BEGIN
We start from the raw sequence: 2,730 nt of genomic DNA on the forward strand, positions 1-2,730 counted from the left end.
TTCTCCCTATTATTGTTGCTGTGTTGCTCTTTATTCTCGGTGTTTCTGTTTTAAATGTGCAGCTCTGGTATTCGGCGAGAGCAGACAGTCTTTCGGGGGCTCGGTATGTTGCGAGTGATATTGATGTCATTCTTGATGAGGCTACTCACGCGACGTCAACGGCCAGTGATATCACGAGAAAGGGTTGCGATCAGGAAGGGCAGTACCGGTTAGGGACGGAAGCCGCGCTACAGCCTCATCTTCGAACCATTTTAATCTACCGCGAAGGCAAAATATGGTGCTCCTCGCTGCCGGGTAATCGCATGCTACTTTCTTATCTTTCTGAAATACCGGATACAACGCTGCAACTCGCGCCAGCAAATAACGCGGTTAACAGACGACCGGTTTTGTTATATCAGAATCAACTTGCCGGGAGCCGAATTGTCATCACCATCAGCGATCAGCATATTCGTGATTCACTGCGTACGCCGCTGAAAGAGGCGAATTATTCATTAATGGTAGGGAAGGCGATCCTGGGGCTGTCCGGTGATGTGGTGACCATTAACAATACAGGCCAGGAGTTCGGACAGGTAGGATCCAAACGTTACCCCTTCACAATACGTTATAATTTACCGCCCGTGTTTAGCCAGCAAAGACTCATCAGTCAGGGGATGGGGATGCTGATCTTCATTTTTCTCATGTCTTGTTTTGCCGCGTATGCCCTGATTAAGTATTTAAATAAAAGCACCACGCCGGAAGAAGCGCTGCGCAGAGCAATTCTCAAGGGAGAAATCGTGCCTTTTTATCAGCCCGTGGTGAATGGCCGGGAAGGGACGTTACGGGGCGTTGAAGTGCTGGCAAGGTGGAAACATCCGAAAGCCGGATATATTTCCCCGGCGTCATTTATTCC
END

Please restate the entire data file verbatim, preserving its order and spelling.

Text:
We start from the raw sequence: 2,730 nt of genomic DNA on the forward strand, positions 1-2,730 counted from the left end.
TTCTCCCTATTATTGTTGCTGTGTTGCTCTTTATTCTCGGTGTTTCTGTTTTAAATGTGCAGCTCTGGTATTCGGCGAGAGCAGACAGTCTTTCGGGGGCTCGGTATGTTGCGAGTGATATTGATGTCATTCTTGATGAGGCTACTCACGCGACGTCAACGGCCAGTGATATCACGAGAAAGGGTTGCGATCAGGAAGGGCAGTACCGGTTAGGGACGGAAGCCGCGCTACAGCCTCATCTTCGAACCATTTTAATCTACCGCGAAGGCAAAATATGGTGCTCCTCGCTGCCGGGTAATCGCATGCTACTTTCTTATCTTTCTGAAATACCGGATACAACGCTGCAACTCGCGCCAGCAAATAACGCGGTTAACAGACGACCGGTTTTGTTATATCAGAATCAACTTGCCGGGAGCCGAATTGTCATCACCATCAGCGATCAGCATATTCGTGATTCACTGCGTACGCCGCTGAAAGAGGCGAATTATTCATTAATGGTAGGGAAGGCGATCCTGGGGCTGTCCGGTGATGTGGTGACCATTAACAATACAGGCCAGGAGTTCGGACAGGTAGGATCCAAACGTTACCCCTTCACAATACGTTATAATTTACCGCCCGTGTTTAGCCAGCAAAGACTCATCAGTCAGGGGATGGGGATGCTGATCTTCATTTTTCTCATGTCTTGTTTTGCCGCGTATGCCCTGATTAAGTATTTAAATAAAAGCACCACGCCGGAAGAAGCGCTGCGCAGAGCAATTCTCAAGGGAGAAATCGTGCCTTTTTATCAGCCCGTGGTGAATGGCCGGGAAGGGACGTTACGGGGCGTTGAAGTGCTGGCAAGGTGGAAACATCCGAAAGCCGGATATATTTCCCCGGCGTCATTTATTCC